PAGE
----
|Publication number||US3931532 A|
|Application number||US 05/452,769|
|Publication date||Jan 6, 1976|
|Filing date||Mar 19, 1974|
|Priority date||Mar 19, 1974|
|Publication number||05452769, 452769, US 3931532 A, US 3931532A, US-A-3931532, US3931532 A, US3931532A|
|Inventors||Ambrose W. Byrd|
|Original Assignee||The United States Of America As Represented By The United States National Aeronautics And Space Administration|
|Export Citation||BiBTeX, EndNote, RefMan|
|Patent Citations (11), Referenced by (41), Classifications (15)|
|External Links: USPTO, USPTO Assignment, Espacenet|
The invention described herein was made by an employee of the United States Government and may be manufactured and used by or for the Government of the United States of America for governmental purposes without the payment of any royalties thereon or therefor.
1. Field of the Invention
This invention relates to thermoelectric power systems and particularly to a system of this category adapted for employment in outer space.
2. General Description of the Prior Art
A previous system for producing power in outer space with thermoelectric elements employed two liquid loops. In one, a heated fluid was circulated to provide heat to a hot junction of a thermoelectric element, and in the other, a coolant fluid was circulated to engage and carry heat away from the cold junction of the thermoelectric element. Several difficulties were experienced with the system. The system was quite complex with each power module of the system consisting of 20 thermoelectric elements. Pumps were required in both heating and cooling loops. The power modules were massive because of the number of elements, resulting in high launch stresses and requiring heavy restrainers. Thermal gradients existed in both the hot and cold coolant loops, preventing thermoelectric elements from each producing the same amount of electrical energy. The thermal gradients also produced thermal stresses resulting in structural failures.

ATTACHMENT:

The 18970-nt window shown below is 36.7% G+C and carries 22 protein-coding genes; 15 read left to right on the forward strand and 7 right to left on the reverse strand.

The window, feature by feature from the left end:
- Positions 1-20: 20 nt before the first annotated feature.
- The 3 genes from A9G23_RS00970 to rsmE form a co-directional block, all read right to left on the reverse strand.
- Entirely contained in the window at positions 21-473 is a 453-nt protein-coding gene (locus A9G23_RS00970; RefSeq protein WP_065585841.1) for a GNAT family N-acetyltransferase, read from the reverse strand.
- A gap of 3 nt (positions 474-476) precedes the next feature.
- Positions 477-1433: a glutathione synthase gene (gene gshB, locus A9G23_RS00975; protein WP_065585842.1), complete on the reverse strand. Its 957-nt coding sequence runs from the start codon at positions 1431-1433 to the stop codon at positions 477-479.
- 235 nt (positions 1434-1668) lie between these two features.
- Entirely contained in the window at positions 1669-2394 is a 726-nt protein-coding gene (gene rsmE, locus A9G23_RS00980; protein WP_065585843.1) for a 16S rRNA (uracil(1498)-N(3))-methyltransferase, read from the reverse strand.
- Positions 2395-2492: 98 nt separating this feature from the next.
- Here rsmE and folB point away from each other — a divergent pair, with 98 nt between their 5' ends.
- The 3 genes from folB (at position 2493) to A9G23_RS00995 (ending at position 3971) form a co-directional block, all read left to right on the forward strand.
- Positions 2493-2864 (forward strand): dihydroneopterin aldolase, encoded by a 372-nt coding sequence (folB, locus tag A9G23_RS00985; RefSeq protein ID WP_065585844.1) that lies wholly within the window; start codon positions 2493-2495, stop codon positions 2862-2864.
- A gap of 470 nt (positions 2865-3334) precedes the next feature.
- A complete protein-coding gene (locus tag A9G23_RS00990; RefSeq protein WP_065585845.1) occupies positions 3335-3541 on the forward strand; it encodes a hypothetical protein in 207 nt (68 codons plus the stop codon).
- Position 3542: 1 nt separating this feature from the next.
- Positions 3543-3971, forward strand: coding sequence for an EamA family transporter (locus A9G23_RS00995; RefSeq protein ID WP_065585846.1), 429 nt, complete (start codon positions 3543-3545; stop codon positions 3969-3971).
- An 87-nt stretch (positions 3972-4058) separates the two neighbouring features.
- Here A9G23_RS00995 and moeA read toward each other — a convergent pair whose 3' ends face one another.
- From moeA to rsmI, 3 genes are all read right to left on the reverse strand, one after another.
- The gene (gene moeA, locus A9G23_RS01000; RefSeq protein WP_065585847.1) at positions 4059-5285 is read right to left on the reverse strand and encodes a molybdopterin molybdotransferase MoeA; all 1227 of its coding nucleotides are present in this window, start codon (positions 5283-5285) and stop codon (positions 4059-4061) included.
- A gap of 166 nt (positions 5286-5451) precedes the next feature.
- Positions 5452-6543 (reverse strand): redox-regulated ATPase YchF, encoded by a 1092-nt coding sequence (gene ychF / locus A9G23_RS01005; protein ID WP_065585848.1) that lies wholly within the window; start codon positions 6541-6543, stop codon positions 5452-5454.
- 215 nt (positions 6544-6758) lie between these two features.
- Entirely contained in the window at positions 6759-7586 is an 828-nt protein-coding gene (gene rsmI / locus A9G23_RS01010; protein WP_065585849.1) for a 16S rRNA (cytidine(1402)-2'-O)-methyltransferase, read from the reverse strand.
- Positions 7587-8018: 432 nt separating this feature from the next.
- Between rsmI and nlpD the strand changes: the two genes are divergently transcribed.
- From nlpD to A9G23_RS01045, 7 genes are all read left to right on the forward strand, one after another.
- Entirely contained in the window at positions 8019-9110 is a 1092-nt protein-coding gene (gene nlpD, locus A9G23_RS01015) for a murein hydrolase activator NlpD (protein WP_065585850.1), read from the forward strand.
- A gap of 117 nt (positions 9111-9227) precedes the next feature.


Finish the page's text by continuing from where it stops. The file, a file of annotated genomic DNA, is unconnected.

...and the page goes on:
It is, accordingly, an object of this invention to provide an improved thermoelectric power system for use in outer space which is more effective, more efficient, and of lighter weight for the same power generation capability than prior systems.
In accordance with the invention, a thermoelectric power system is constructed wherein a first heat pipe receives heat from a hot fluid and conveys the heat to the hot junction of a thermoelectric generator. The cold junction of the thermoelectric generator is surrounded by a second and larger heat pipe which receives heat from the cold junction and discharges the heat by radiation from the exterior surface of the second heat pipe. Typically, such a system would be employed wherever radiation of heat would be the most effective means of discharging heat, such as would be the case of operation in outer space.
FIG. 1 is a pictorial view of the general arrangement of components in the embodiment of the invention.
FIG. 2 is a pictorial view, with a portion broken away, of a thermoelectric generating unit as contemplated by this invention.
Referring initially to FIG. 1, nuclear reactor 10 (or other source of heat) is centrally mounted upon a cylindrical coolant plenum chamber or reservoir 12. Coolant reservoir plenum chamber 12 is heat coupled to atomic reactor 10 by means not shown, and it functions to heat the working fluid of the system, typically liquid sodium and potassium (NaK). An array of thermoelectric power generating units are mounted on support ring 14, in turn attached to coolant plenum chamber 12 by a plurality of fluid lines 16. Fluid lines 16 provide mechanical support between heat exchanger 12 and thermoelectric generating units 18, and each line 16 provides a passageway for a hot fluid to be supplied to the thermoelectric generating units for the generation of power. After releasing heat to a thermoelectric generating unit, fluid flows through discharge line 20 to sump 22. From sump 22 the fluid is recirculated by electromagnetic pump 24 through line 26 to plenum chamber 12 where it is reheated and the fluid cycle repeated, whereby all of the thermoelectric generating units are continuously supplied heat to thus provide a continuous source of electrical power. Line 26 and lines 16 provide mechanical support which function with lines 20 to rigidly connect power units of the system together. If the power system is to be man rated, plenum chamber 12 would be replaced with heat exchangers at the expense of extra pumping power and mass.